The information stored on the disc 108 is typically arranged in concentric tracks 200 which may be divided into sectors 202, as shown in FIG. 1. Although the tracks 200 and sectors 202 are illustrated in FIG. 1 for under-standing of the present invention, they do not actually appear on the surface of the magnetic disc 108. While a disc drive 100 typically comprises multiple discs 108 and multiple heads 118 as shown in FIG. 1, for the purposes of the following description, reference will be made to a singular disc and a singular head.

As shown in FIGS. 3 and 4, a disc drive head 118 includes a top pole 204 and a return pole 206. In a read-write head, the return pole may function as a shared pole 206, and the head may further comprise a bottom shield 208 and a read sensor. For the purpose of this description the return pole will be referred to as the “shared pole” 206.

The top pole 204 may be mounted on a yoke 205 which resides between the top pole and a top surface 209 of the shared pole 206. An air bearing surface 210 allows the head 118 to fly in close proximity above a corresponding surface of the associated disc media 108. Through methods known to one skilled in the art, data may be written to the disc by manipulation of the magnetic field emanating from the top pole 204.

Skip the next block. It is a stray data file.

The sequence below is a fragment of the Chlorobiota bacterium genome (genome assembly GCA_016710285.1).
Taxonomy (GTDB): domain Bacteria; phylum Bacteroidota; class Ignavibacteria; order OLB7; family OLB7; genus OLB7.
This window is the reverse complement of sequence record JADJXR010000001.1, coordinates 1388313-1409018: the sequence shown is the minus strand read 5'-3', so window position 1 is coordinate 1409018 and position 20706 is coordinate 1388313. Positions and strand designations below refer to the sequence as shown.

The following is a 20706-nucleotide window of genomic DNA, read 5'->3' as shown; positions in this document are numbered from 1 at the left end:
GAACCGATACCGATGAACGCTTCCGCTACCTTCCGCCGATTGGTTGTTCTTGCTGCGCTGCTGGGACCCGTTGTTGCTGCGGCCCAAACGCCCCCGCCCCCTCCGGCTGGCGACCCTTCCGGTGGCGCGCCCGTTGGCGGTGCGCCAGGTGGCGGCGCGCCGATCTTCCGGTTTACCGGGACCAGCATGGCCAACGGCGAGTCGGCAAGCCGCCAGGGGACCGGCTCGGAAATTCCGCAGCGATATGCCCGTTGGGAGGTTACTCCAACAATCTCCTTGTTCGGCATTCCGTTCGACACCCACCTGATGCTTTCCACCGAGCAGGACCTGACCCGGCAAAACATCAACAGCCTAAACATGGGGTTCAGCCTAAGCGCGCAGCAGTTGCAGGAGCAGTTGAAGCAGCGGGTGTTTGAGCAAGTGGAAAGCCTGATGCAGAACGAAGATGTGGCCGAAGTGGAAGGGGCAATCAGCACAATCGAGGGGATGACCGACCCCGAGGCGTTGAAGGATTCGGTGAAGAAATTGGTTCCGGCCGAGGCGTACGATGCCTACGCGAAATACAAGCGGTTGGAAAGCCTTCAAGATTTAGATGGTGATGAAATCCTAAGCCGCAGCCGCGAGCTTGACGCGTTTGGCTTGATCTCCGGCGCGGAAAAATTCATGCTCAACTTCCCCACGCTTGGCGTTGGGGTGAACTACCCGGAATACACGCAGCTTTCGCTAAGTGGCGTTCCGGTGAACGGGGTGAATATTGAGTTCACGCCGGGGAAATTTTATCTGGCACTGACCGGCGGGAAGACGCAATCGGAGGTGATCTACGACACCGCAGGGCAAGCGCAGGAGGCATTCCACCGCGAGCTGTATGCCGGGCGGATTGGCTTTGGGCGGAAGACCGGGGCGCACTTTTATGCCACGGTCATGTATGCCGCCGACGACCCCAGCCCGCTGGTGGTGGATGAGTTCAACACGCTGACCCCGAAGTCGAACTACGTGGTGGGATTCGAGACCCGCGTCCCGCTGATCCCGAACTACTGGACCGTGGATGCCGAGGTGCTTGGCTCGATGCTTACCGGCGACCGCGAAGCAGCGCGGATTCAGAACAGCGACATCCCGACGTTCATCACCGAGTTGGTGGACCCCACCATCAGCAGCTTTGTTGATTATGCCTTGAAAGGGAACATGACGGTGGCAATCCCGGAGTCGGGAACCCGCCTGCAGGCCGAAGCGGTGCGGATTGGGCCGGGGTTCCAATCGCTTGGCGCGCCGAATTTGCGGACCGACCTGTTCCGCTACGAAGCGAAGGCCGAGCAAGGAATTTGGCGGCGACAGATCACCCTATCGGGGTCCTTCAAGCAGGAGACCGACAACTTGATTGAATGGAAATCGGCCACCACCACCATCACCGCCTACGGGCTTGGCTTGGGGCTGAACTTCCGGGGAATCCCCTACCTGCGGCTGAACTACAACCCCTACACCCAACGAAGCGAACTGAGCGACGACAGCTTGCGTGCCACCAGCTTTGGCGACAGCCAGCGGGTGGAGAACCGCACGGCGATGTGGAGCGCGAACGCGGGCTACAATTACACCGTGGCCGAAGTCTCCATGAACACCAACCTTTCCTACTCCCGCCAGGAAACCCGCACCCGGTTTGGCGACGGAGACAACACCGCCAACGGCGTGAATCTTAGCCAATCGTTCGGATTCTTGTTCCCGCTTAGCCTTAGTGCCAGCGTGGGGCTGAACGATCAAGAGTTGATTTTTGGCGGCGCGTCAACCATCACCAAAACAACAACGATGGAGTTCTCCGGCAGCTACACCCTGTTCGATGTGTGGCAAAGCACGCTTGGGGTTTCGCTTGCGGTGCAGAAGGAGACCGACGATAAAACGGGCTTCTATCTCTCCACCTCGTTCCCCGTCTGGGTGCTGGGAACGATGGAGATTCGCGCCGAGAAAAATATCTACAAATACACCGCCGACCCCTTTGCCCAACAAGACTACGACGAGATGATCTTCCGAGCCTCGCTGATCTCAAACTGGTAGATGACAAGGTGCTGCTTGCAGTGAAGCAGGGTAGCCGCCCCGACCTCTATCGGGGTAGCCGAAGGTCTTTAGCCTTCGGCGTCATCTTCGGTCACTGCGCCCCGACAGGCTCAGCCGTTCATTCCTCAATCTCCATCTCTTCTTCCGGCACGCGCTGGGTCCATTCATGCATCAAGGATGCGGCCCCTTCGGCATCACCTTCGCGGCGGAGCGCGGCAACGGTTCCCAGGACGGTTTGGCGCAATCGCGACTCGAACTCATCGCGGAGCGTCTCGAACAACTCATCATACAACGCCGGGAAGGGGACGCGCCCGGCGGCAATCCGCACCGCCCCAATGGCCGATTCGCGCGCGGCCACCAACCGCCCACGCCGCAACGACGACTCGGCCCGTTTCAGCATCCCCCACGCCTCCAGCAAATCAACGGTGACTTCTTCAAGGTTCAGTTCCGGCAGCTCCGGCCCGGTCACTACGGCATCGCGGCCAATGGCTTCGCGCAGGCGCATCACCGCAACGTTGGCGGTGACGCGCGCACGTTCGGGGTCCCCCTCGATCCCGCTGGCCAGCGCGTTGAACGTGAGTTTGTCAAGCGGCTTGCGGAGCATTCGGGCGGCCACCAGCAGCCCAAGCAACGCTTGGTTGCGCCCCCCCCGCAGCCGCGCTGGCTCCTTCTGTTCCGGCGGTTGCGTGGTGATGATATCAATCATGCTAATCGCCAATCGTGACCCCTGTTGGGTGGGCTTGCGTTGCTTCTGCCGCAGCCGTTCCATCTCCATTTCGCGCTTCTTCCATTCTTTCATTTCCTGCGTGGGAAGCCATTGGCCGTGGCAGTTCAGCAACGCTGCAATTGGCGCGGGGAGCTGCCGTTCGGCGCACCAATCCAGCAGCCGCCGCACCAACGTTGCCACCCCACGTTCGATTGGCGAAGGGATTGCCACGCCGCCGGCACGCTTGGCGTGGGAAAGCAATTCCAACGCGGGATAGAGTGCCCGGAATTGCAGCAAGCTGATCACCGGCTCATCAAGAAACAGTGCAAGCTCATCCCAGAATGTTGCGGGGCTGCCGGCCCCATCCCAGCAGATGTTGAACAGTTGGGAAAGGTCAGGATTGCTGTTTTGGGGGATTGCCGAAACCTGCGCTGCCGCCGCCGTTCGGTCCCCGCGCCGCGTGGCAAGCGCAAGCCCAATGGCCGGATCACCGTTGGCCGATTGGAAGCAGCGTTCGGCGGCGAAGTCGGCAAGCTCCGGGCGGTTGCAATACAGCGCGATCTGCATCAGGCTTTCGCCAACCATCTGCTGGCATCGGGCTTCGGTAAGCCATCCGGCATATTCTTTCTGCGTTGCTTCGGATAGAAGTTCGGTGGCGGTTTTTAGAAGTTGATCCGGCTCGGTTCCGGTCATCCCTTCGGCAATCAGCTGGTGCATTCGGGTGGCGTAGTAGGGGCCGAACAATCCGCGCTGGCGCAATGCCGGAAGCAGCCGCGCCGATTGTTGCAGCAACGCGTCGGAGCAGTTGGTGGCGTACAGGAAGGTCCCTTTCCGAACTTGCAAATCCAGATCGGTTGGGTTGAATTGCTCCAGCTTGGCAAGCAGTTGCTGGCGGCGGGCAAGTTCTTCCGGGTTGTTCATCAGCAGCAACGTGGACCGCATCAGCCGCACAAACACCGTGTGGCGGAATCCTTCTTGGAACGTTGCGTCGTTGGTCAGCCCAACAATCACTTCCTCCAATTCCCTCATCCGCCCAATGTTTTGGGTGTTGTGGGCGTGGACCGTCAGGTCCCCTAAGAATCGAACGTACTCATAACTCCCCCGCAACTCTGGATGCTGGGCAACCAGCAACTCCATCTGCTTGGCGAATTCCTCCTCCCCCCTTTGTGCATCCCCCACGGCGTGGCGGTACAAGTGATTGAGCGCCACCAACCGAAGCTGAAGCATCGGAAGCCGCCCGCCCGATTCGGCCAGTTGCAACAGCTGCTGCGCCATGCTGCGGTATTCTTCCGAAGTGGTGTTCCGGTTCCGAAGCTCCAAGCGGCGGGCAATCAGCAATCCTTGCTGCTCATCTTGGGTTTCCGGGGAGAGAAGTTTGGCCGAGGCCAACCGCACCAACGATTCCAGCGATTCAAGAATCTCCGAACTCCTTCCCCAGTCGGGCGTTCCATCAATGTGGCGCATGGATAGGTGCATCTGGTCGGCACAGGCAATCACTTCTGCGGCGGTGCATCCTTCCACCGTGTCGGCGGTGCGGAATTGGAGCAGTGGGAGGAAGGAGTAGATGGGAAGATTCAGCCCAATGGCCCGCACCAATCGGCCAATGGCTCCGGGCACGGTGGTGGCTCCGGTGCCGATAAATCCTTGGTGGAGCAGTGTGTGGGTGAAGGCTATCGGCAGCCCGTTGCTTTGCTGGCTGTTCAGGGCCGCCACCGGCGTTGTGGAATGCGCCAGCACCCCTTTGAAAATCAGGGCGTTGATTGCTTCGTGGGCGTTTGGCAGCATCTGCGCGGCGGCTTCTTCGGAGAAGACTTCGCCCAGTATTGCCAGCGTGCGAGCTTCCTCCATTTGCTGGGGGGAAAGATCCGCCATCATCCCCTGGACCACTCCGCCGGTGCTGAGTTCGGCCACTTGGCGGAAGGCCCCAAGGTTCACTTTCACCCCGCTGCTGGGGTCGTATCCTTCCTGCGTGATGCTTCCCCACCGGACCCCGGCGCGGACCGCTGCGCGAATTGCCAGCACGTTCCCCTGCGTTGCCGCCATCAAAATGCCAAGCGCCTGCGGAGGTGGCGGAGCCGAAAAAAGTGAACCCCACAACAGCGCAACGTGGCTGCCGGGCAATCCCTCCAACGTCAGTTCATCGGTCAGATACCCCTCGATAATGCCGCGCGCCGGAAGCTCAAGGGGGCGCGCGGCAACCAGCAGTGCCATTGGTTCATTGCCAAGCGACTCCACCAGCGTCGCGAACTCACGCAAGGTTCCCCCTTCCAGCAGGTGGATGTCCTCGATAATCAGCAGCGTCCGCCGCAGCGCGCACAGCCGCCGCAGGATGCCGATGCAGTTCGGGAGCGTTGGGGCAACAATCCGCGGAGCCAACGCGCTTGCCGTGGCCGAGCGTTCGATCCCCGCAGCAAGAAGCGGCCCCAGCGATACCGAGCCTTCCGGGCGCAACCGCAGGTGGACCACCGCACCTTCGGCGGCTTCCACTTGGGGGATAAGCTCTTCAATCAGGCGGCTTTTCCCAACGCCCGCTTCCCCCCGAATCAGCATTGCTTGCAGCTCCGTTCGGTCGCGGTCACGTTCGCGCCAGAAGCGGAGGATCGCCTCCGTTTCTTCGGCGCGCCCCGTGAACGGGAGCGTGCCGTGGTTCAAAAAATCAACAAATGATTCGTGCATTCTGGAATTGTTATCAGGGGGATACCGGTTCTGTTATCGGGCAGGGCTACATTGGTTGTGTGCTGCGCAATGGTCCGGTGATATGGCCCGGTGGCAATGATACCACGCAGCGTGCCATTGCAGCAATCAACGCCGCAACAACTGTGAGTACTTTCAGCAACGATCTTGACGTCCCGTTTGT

As depicted in FIGS. 3 and 4, magnetic flux (illustrated by arrows) is not perfectly closed within the top pole 204—part of the flux leaks from the top pole into shared pole 206. This results in the formation of a triangular domain 212 in the shared pole 206. The triangular domain 212 is a type of flux closure feature between the top pole 204 and the shared pole 206. The triangular domain 212 includes a domain wall 214 that intersects the air bearing surface 210 and the top surface 209 of the shared pole 206. A magnetic force microscope (MFM) image of a perpendicular writer showing the triangular domain in the shared pole is provided in FIG. 5.